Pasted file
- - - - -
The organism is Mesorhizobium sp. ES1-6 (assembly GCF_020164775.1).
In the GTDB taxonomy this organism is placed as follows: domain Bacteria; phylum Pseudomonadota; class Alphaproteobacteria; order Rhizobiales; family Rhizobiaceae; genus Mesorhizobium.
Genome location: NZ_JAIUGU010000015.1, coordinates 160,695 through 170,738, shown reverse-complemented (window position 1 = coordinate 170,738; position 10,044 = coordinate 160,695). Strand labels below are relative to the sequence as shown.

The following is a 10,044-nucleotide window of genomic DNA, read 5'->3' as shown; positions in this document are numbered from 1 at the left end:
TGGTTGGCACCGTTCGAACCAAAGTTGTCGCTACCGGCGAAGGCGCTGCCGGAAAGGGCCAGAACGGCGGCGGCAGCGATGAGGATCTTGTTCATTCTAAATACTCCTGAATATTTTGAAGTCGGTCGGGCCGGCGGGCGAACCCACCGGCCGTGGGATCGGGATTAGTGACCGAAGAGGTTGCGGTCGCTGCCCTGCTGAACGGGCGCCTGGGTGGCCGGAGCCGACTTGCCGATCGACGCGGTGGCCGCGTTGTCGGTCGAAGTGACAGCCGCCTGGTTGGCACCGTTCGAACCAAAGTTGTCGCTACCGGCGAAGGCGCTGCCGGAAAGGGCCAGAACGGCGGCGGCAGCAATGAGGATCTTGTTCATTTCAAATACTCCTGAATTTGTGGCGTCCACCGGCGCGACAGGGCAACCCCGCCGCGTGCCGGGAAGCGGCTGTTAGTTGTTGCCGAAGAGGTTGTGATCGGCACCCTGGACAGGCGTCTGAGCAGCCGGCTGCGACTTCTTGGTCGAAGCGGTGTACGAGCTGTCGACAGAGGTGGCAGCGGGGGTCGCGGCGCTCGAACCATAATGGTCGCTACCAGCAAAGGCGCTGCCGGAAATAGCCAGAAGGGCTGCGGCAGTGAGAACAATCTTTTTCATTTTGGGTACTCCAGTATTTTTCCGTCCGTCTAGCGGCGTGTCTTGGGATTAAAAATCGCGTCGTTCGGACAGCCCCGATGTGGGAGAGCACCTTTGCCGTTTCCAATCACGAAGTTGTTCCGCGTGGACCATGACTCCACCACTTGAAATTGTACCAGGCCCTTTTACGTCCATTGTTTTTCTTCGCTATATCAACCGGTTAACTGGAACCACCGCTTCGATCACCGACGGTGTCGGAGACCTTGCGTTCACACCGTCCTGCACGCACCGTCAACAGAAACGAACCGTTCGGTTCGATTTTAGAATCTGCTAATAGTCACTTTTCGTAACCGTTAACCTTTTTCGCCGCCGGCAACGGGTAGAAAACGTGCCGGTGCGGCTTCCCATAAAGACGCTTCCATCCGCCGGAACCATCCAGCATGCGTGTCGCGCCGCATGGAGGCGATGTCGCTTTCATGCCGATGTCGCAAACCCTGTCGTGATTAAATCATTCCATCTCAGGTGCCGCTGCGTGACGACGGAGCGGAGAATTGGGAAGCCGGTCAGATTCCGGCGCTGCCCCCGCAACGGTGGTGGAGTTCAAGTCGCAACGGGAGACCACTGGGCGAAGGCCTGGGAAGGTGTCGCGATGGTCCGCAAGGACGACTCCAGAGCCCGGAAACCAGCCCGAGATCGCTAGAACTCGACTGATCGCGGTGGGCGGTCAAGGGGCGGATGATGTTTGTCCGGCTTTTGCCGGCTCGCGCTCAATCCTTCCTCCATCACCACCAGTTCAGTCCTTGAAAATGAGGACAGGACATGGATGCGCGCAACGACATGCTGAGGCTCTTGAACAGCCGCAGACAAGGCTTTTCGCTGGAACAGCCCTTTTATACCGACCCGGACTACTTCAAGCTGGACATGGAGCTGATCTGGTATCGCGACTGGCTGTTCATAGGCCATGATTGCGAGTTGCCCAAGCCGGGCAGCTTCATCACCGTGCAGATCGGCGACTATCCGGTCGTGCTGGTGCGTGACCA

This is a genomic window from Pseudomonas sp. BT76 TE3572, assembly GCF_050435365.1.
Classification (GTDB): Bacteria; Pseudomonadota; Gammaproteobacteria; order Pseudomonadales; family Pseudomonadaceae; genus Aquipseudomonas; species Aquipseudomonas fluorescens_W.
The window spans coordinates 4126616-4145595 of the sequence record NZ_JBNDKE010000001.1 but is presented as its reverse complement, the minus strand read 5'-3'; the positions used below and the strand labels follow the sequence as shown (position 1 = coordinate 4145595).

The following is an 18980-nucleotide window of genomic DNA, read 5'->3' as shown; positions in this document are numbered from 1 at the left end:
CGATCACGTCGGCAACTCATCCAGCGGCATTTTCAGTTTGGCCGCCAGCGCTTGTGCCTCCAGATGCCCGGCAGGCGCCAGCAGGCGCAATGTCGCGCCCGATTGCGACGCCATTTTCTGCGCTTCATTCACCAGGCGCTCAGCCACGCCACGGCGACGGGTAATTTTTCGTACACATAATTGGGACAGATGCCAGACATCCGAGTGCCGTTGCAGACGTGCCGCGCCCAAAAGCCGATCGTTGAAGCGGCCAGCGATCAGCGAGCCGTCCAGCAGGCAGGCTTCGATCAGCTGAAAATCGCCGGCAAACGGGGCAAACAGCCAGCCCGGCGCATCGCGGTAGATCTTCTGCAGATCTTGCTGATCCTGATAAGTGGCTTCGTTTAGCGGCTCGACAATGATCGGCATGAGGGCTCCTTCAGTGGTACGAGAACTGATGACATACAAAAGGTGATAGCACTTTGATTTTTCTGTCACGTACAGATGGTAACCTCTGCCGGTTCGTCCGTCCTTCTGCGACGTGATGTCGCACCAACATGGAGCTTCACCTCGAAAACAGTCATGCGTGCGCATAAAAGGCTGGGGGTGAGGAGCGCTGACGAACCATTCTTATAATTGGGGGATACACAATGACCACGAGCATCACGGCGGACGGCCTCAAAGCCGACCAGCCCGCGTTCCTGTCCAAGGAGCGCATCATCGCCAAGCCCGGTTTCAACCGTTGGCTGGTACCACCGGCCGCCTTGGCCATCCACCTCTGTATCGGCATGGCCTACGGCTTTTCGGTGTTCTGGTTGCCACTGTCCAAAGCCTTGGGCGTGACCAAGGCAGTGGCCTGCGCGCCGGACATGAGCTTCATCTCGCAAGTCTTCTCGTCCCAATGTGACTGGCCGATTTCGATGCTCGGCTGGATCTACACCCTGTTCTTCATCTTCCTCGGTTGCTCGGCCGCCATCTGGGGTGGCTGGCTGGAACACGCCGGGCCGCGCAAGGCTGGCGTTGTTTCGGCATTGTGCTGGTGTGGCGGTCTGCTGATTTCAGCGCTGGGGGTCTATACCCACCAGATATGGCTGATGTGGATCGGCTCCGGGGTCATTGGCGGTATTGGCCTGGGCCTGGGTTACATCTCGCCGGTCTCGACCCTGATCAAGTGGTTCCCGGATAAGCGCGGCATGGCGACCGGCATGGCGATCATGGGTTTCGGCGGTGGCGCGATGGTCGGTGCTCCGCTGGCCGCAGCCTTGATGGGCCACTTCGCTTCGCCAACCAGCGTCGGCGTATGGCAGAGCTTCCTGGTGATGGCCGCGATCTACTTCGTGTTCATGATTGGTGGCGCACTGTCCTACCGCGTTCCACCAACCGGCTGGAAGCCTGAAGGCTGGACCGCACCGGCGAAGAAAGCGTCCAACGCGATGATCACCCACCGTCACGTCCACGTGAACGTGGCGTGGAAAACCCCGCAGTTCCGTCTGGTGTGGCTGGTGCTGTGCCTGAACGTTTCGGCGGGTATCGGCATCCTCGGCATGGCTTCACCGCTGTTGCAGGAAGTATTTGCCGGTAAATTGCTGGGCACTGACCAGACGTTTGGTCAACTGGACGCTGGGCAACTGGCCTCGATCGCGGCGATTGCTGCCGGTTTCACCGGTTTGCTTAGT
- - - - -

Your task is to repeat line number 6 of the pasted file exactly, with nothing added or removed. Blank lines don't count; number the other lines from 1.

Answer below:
This is a genomic window from Pseudomonas sp. BT76 TE3572, assembly GCF_050435365.1.